Oh please, are you old enough to remember the Grandaddy of all Liars? "I am NOT a Crook!" Richard M Nixon, who was ummm, let me see, a REPUBLICAN! Scandals in the oval office?? Does the word WATERGATE bring back painful memories? SHAME brought to the Presidency? Remember his resignation just prior to certain impeachment? Tricky Dick had to be PARDONED. Clinton couldn't even be convicted by a Republican majority Congress!

You may not like his choice of bedmates and bedrooms. You may not like his inability to take responsibility for certain actions (neither do I!), but the 8 years of his presidency has brought prosperity to this country the likes of which have not been seen before. And don't say "it was a republican that set the stage for that prosperity," because if that were true, Clinton would have lost to Bush in 1992. The truth is Bush's economic policies were a disaster and that's the biggest reason he was voted out of office.

PS, I'm going to give you the benefit of the doubt and not believe you were calling me, personally, stupid /infopop/emoticons/icon_smile.gif but using it the way Bush Daddy did.

pwynnnorman
Nov. 5, 2000, 07:27 AM
Sannois (love the name) wrote: "The opportunity is there for everyone to succeed. Try getting off your butts and working."

No, it isn't, Sannois. I tried to make this point before: times have changed. The opportunity is NOT there for everyone anymore. I mentioned before how, if a student has to work as well as go to school, s/he doesn't receive anywhere near the education that a student who doesn't have to work CAN receive (s/he doesn't even have TIME to take advantage of opportunities that arise that might get her/him ahead).

Yes, back in the olden days of lore people worked and went to school and put in 18 hour days and succeeded. But that was then: the world moved a lot more slowly than it does now.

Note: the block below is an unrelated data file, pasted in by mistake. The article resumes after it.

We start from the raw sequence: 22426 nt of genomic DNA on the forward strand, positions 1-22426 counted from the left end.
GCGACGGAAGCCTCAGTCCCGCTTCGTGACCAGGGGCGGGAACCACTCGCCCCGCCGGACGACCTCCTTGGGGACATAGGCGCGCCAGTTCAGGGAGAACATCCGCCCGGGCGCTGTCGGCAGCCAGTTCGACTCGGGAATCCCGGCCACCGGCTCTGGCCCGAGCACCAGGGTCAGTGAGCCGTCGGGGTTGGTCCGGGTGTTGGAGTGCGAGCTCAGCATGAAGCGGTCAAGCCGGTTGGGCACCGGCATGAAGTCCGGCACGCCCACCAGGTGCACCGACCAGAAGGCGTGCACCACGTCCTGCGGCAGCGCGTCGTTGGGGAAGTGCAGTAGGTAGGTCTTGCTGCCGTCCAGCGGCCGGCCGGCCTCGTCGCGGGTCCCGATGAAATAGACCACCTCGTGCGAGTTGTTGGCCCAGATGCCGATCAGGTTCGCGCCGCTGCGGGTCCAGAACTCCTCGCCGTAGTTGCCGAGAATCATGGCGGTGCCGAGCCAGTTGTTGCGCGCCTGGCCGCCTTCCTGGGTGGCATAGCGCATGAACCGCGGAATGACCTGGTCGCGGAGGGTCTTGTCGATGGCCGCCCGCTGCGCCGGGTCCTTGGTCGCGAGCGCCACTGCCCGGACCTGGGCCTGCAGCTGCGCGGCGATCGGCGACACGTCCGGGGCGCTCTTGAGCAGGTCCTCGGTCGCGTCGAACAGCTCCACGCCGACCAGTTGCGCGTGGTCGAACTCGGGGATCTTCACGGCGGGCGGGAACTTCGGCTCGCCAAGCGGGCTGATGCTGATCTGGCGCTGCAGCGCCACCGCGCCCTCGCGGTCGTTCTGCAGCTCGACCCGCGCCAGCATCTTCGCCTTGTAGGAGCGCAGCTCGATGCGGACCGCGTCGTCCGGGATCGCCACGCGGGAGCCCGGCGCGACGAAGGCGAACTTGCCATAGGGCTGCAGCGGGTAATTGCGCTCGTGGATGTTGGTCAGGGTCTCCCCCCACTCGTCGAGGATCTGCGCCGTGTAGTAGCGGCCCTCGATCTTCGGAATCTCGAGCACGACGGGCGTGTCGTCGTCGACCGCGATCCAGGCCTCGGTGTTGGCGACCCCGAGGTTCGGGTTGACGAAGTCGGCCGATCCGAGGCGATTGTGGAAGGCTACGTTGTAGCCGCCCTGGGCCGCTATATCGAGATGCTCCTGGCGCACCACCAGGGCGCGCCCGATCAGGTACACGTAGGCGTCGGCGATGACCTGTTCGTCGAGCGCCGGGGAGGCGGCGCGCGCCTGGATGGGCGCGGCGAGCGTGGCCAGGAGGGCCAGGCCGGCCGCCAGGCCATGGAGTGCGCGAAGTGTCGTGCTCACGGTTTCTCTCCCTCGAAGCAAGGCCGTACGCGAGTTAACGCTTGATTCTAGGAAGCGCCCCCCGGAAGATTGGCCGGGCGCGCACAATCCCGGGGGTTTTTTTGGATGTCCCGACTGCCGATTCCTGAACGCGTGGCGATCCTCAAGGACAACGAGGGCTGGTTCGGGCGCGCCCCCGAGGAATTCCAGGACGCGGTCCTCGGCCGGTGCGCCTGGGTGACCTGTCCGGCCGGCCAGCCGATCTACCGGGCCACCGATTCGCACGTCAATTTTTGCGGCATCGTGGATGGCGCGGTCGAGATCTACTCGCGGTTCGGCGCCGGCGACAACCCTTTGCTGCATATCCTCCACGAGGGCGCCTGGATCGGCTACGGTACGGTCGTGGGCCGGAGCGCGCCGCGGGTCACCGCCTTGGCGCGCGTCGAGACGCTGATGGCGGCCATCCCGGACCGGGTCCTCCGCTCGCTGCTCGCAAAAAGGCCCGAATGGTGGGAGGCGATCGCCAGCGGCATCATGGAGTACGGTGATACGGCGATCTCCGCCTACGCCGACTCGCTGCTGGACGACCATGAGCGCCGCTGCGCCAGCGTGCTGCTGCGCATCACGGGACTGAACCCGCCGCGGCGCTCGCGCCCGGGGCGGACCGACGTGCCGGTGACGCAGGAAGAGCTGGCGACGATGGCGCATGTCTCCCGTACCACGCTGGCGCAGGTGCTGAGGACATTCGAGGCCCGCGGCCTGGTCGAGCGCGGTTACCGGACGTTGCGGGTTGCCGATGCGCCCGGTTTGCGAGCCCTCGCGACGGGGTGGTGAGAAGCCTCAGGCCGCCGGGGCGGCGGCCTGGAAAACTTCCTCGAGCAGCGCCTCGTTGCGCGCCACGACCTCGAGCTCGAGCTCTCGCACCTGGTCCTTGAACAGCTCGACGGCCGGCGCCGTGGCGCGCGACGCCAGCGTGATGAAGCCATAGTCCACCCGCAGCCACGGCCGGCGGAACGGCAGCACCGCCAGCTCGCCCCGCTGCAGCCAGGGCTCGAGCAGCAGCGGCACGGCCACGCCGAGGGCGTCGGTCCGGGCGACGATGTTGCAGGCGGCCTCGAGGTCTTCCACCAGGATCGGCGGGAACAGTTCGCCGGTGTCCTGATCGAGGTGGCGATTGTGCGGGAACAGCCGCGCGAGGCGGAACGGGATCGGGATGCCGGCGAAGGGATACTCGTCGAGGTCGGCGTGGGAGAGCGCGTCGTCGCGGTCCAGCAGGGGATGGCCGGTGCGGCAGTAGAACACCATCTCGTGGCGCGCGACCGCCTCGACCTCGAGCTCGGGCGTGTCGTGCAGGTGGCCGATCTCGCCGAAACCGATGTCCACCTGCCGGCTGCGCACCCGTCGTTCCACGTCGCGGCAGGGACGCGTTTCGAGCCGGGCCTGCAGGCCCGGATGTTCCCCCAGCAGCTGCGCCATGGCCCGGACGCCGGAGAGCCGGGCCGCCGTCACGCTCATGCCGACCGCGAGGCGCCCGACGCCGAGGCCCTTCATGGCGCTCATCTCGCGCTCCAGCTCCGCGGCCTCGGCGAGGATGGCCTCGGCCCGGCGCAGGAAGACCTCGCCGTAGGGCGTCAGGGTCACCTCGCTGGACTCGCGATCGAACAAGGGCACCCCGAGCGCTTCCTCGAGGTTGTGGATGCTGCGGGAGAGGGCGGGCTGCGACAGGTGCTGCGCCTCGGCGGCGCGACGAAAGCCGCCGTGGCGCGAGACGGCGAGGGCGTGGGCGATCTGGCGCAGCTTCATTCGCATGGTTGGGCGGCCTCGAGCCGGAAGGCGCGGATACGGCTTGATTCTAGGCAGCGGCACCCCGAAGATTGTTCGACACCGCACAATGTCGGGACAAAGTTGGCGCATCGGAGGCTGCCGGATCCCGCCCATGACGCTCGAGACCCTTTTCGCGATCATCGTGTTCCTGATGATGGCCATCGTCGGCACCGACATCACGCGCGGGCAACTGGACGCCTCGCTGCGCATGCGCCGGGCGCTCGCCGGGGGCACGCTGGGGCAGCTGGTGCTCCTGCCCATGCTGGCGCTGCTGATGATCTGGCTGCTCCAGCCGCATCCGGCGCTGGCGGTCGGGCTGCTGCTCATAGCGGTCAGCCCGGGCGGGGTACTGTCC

I feel for my students (albeit, it's a love/hate relationship). Try teaching--and, mind you, my students are predominantly middle class AND I've taught in institutions where they were upper middle class as well. They are all doomed, with the exception of those with the intelligence to become the high techies and those whose families can give them a headstart with funds or at least a loan co-signature. Everyone else is headed into the trenches, never to be heard from again.

The best example of this is the horse world, of course. It USED to be possible to work hard and get ahead, but it isn't any more. Granted, Snowbird is right to a certain extent: some of what I'm arguing does depend on how you define "rich." But maybe it's easier to define "not rich."

"Not rich" is not having any discretionary income on which to buy luxuries, like horses or show circuits. For the person in the trenches, it means you MUST produce something worthwhile or YOU CAN NOT CONTINUE. You MUST sell or you will go out of business. For the young person with great aspirations, it means you cannot ask your parents to help you (or just support you while you try) and you cannot ask anyone else either because there IS no one else. You don't even travel in the right circles such that you could encounter "someone else." You don't travel in those circles because those circles are so expensive to travel in. And because you are working so hard, you don't have the time, energy or knowledge to come up with other ways to encounter "someone else."

[Break time: part of the above comes from personal experience, of course. Everyone says I should marry a rich guy. Oh, heck, I don't even have the TIME to go anywhere or do anything such that he'd ever notice I exist, whether he's rich or not. Imagine being too "not rich" to be unable to find a MAN? Geezum. And I KNOW I'm not alone in this problem. It's one of the sacrifices we make, right other-ambitious-ladies?]

In the olden days of lore--even in the horse industry--the circles where opportunity could be found weren't that expensive. It WAS possible for someone to notice how hard you work and how talented you are because you'd run into that someone in the barn, the schooling ring, the exhibitors tent, or whatever. Indeed, maybe your trainer would introduce you to that person. But today, your trainer is struggling in the trenches as much as you are and doesn't have the time or the inclination to help you much (unless you are "worth" helping in that you have contacts/family/whatever that will also help the trainer). That's not another trainer slight: the person I'm describing IS a trainer.

Today, the distance between the "not rich" and the "rich" is so much wider than it once was that you live in completely different worlds (and they haven't a clue that you do--they are so distant that they "just don't get it"). The rich are so rich now that they never need cross paths with the "not rich" at all. They aren't IN the barn when you are, there's a different tent for them that you can't afford the tickets to get into, they don't hang out on the rail anymore, they do everything through trainers and agents so they don't interact with a wide range of participants anymore.